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Vintage French Boudoir Doll, Fairy Doll, Or Fashion Doll ca 1920

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Boudoir dolls are dolls that are made to sit on beds and sofas as decorations rather than being used for play. They are also called bed dolls, flapper dolls, and French dolls.


Years of Production
Although dolls that sit on beds are still being made today, the classic vintage boudoir dolls were made from approximately the 1920s through the 1940s. Some of the earliest dolls, made even earlier than 1920 in some cases, were made in France. Many of the dolls were made in an art deco style.


Sizes of Boudoir Dolls
These are generally large dolls, made to sit on their owner's bed. You can find dolls as small as 20 to 24 inches, although the vast majority of the dolls are over 26 inches in size. Boudoir dolls in the larger sizes seem to be in favor with collectors.

Materials for Boudoir Dolls
These dolls have been made with a wide variety of materials. Heads are most commonly made of composition. Many of the French boudoir dolls were made with silk. Some dolls have papier-mache faces, and some have faces made of cloth. Bodies of boudoir dolls are most commonly made of cloth, sometimes with composition lower limbs or molded shoes.


Later Boudoir or bed dolls have vinyl heads and limbs, and some from the late 40s have composition heads with painted features, but hard plastic hands and feet.

Companies That Have Produced Boudoir Dolls
Multiple companies have produced these charming, unusual dolls, including Lenci, Anita doll company, Blossom Company, Cubeb, Chad Valley and Nora Wellings. Companies were from countries including France, England, Italy, and the United States.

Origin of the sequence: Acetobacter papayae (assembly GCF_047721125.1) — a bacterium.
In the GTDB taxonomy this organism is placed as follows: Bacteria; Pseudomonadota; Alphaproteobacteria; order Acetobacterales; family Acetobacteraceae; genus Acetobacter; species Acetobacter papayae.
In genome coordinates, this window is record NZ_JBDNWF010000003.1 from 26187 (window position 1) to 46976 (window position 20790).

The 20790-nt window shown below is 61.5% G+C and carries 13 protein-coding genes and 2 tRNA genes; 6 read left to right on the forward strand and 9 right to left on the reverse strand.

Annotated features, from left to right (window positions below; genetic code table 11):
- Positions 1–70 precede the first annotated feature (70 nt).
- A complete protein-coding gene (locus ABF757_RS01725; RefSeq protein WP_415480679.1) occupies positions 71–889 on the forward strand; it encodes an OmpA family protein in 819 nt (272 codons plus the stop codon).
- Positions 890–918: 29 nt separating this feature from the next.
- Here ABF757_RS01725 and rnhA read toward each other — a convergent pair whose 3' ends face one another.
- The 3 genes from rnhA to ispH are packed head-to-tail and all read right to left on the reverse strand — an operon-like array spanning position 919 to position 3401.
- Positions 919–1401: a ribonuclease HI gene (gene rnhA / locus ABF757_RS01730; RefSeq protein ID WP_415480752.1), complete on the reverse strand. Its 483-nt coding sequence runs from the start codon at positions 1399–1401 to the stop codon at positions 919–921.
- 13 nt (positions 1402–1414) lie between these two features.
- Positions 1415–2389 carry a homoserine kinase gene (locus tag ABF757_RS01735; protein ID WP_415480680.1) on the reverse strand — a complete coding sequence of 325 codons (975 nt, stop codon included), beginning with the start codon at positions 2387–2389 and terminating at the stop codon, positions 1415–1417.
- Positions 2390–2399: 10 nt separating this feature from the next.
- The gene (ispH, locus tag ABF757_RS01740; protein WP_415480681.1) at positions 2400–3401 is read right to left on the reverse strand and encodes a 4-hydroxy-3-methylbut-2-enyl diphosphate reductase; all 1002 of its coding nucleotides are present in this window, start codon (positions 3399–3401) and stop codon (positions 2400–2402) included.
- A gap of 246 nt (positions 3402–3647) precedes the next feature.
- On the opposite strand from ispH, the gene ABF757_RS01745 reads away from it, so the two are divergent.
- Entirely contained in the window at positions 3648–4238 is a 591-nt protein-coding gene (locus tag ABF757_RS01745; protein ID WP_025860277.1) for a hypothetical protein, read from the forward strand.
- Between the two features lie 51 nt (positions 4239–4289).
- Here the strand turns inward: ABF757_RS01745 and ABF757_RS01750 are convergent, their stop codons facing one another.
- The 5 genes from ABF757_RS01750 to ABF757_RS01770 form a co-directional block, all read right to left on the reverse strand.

Lenci Boudoir dolls are very desirable. Several in the ​"Love, Shirley Temple" auction sold for thousands of dollars. One of these, a doll dressed in rose pink, appeared as a movie prop in a film with Jane Withers, who was an avid doll collector, and Temple. Withers wanted the doll, but Temple got it. Jane Withers visited this doll on the traveling exhibit that preceded the auction.

More About Boudoir Dolls
Unlike most dolls from the mid-20th century, which were made for children, boudoir dolls were made to grace the beds of grown ladies. The dolls today are sought after because of their classic artistic styling and, often, their art deco look. Many boudoir dolls can be found by collectors in the $50 to $200 range, although desirable examples can bring several hundred or thousand dollars (such as rare Cubeb smokers or rare Lencis).

Boudoir dolls were very popular and appeared in the Nick and Nora Charles series of films as props.

Some smoker dolls are made entirely of cloth, and these are more reasonable. A few Boudoir dolls with composition heads appear at yard sales and doll shows for as low as $4.

During the 1920s to 1950s, there were patterns available for making these dolls; you can find them sometimes at craft fairs or stores. Unfinished dolls look like the stump dolls used for toaster covers, but when you see the complete doll, you realize it is meant to be a boudoir doll.

Boudoir Dolls Today
Around 1990 or so, boudoir dolls seemed to enjoy a renaissance. This was, for many, the Golden Age of doll collecting, with prices for dolls breaking records, and dolls made just to collect enjoying a heyday. Art Deco-inspired clowns hit the market in all sizes. Some malls had entire shops that sold these dolls. Many looked like they came from the Commedia Dell Arte, while others were inspired by the French Pierrot and his love, Columbine. Quality varied, but like all doll fads, their day came and went. Even expensive dolls now appear for very little, sometimes under a dollar, at thrift stores. Most of these dolls had porcelain or china heads and limbs.

The Spruce Crafts
Boudoir Dolls for Collectors

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Dollcollector

Hello Costajig,
Thanks for your visit and comment, glad you enjoyed reading about these dolls.
Hope you visit again.

I am so sorry to hear about your Madame Alexander dolls being stolen, I am glad
you still have one of them.

Dollcollector

Thank you for this information. I, or my mother, collected the Madam Alexander dolls in the early 1950’s. I only have one left, the can-can dancer. The others were stolen in a move.

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